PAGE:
THERE ARE AT LEAST TWO SIDES TO EVERY STORY

The Perspective on School Uniforms

By Talia Klein Perez
 Getty Images: Chris Hondros
Traditionally favored by private and parochial institutions, school uniforms are growing in popularity in the U.S. Roughly 23% of American public and private schools currently have a uniform policy in place. Consequently, parents are forced to shell out nearly $250 per child on school clothes each year. But are uniforms conducive to the learning environment, or are they extraneous?
Here are three arguments in favor of school uniforms and three against:

 

Three arguments in favor of school uniforms:

 

Uniforms create a sense of equality among students

When school uniforms are required, all students are expected to dress the same, regardless of their style preferences or socioeconomic status. Uniforms prevent envy and dissatisfaction among students. There is no ogling of designer dresses or mocking of thrift store rags.  Instead of using children as walking billboards, creating an atmosphere of “haves” and “have-nots,” with uniforms, everyone is dressed the same, creating an environment of equality. Plus, with uniforms, students save time and energy during the morning rush, giving them greater space to focus on their studies, instead of on fashion.

 

Uniforms promote order within the school hierarchy

Learning is more likely to happen when there is a sense of decorum and respect for authority in school. When school uniforms are mandatory, classrooms become more disciplined and orderly. Uniforms remind students where they are and how they are supposed to behave. By exhibiting the school’s expectation that high standards be met, by instituting uniforms, the hierarchy of student – teacher – administrator is more deeply internalized. Attendance rises, students behave better, and teachers are more able to do their jobs – teach.   

 

Uniforms promote students’ safety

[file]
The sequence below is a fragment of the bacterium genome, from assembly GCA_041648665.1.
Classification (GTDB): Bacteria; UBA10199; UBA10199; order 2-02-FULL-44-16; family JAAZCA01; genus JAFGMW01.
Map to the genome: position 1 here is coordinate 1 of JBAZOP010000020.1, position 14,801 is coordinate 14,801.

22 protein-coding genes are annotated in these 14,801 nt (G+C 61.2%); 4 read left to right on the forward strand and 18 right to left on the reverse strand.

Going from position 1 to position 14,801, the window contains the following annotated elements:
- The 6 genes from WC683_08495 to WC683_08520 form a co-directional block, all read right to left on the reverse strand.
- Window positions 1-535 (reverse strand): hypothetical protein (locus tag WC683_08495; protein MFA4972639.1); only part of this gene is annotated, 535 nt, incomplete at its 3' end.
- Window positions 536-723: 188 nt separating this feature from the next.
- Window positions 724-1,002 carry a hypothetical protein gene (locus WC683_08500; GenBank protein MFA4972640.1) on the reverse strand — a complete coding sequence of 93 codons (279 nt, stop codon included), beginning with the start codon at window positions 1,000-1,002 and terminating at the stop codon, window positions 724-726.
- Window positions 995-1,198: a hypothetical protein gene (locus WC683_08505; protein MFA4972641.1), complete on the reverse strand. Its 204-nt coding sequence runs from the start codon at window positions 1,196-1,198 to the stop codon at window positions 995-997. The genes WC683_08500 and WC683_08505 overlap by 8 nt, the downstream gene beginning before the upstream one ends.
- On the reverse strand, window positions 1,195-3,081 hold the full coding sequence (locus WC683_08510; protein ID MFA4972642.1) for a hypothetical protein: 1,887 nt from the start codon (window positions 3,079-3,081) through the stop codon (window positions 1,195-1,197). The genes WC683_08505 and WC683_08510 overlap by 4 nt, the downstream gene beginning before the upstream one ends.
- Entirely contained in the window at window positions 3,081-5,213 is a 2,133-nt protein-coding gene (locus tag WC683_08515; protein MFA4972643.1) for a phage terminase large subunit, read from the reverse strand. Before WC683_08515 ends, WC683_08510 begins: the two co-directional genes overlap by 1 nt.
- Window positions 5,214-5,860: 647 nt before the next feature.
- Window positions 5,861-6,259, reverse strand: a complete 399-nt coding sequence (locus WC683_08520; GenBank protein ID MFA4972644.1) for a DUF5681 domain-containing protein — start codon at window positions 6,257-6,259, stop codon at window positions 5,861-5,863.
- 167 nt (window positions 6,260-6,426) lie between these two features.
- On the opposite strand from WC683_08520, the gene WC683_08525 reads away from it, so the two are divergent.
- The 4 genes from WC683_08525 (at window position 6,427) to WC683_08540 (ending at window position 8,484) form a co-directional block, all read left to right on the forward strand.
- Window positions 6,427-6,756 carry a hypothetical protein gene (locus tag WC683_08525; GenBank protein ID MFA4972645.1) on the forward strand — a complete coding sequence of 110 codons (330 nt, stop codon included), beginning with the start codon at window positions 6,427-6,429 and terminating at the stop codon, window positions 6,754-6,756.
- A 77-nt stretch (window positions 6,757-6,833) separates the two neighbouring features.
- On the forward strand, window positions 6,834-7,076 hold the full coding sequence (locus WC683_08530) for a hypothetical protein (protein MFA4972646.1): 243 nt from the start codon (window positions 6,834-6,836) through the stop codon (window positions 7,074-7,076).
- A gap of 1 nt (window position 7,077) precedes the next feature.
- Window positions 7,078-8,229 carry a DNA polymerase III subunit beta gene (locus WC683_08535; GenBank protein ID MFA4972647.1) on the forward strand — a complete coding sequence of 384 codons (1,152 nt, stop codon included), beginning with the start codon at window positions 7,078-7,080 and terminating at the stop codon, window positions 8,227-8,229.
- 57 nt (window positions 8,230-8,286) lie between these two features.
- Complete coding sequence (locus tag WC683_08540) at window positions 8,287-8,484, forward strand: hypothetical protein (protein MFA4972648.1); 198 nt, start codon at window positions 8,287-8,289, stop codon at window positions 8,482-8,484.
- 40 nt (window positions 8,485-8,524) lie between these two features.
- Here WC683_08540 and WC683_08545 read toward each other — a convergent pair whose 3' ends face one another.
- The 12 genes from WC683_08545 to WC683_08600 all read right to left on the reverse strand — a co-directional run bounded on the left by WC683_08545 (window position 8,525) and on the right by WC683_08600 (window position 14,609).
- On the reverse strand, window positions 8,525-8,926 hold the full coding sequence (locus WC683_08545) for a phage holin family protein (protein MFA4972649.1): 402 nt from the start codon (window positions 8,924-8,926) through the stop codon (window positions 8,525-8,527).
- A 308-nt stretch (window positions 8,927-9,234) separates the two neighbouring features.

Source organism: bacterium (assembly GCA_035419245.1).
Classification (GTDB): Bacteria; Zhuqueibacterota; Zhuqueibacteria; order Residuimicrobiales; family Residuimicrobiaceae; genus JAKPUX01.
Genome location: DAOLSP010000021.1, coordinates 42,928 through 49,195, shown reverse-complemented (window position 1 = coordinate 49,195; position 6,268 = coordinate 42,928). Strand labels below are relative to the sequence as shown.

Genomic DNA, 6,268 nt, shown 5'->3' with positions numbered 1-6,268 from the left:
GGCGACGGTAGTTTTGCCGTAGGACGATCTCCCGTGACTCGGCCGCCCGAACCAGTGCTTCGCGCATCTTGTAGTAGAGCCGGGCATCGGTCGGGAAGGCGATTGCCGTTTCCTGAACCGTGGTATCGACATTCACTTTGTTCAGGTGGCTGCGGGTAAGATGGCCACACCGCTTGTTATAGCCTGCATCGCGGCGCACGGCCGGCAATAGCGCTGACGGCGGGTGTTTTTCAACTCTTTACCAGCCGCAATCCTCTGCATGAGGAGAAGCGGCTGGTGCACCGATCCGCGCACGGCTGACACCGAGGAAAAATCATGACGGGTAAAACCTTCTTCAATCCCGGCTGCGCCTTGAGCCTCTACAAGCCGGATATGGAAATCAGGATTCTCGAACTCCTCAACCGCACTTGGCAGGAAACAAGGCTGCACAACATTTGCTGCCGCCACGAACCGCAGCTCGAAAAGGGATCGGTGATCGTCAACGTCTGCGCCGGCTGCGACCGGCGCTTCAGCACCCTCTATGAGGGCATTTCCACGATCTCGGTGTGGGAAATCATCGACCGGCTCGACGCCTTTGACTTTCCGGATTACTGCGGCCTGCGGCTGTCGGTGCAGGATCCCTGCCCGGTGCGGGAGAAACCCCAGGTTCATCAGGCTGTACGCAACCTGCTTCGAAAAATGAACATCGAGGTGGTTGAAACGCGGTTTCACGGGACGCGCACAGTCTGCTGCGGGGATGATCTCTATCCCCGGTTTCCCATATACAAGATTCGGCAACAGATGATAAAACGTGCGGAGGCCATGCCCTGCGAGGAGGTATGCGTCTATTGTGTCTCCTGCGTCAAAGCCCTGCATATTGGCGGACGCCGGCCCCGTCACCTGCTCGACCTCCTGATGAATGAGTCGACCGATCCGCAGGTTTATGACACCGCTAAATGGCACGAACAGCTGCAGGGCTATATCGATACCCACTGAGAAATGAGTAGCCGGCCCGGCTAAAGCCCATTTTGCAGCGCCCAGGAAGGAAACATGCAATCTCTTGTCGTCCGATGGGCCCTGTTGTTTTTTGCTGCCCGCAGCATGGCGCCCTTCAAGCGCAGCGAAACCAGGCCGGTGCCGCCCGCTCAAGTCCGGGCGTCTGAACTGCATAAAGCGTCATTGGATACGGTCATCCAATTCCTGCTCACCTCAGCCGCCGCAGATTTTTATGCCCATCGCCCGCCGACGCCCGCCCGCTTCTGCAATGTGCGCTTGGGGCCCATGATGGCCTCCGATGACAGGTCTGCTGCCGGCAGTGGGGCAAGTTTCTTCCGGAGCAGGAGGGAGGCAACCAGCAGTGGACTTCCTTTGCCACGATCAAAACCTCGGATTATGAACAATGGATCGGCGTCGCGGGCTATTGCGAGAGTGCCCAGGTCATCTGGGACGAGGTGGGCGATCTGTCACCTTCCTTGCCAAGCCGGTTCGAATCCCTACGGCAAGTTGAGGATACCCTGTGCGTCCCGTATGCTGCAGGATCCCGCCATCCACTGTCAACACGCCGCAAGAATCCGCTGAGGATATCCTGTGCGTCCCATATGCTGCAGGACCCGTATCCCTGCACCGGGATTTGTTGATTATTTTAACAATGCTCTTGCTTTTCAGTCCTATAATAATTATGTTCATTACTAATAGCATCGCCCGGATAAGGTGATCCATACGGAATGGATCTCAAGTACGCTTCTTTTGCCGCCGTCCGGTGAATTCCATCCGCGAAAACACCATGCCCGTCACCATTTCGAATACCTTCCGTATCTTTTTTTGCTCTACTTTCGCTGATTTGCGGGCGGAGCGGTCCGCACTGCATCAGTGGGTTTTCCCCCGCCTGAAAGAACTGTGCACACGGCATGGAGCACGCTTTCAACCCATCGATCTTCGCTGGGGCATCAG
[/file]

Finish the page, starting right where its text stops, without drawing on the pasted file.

When uniformed students are off campus, they can be easily identified as belonging to a particular school. One related benefit is that teachers and strangers can readily spot them in a crowd, ensuring that no student goes missing while on field trips. Strangers also know that the uniformed students are minors and should therefore not be flirted with, served alcohol, or engaged in any adult behavior. What’s more, when students are required to wear uniforms, it becomes much easier to identify campus intruders, who stick out like sore thumbs, thereby increasing safety for students as they study.

 

Three arguments against school uniforms

 

School uniforms are an added expense

When school uniforms are mandatory, parents incur the added expense of clothing that their children will have no use for outside of school. They still need to buy regular clothes for their children to wear after hours, on the weekends and for casual dress days. For parents who would have sent their children to school in hand-me-downs or hand-crafted garments, as well as for parents banking on free public education, forking out funds for expensive school uniforms can be unaffordable and disconcerting.

 

Why not educate towards freedom of expression?

Schools teach students about the U.S. Constitution and its amendments, so why not educate them to follow it? Everyone has a right to freedom of expression. For example, in Tinker v. Des Moines Independent Community School (1969), the court said that a student’s freedom of expression in school must be protected unless it would seriously interfere with disciplinary requirements. In a school setting this can and should be extended to exhibiting individuality through clothing. Forcing all students to wear the same thing infringes on this right. It also stifles students’ self-expression, which is a strong need during adolescence. Uniforms go against teens’ nature and may drive them to express themselves through harsher means, such as body piercings, tattoos and rebellious behavior.

 

Uniforms are impractical and uncomfortable

Uniforms are not usually conducive for spending long hours sitting at a classroom desk and playing outdoors during recess. They are often designed to be worn by all body types, flattering none. They are restrictive and are made of cheap canvas or polycottons in unbecoming shades that make students sweat in the summer and chill in the winter. This is particularly true for girls, who often have to wear rigid skirts, while their male counterparts get to wear pants.

 

Bottom line: There are many reasons why school uniforms should be compulsory, but there are also many reasons why requiring students to dress a certain way simply is unfair to students and their parents. Do you think students are better or worse off wearing uniforms to school?

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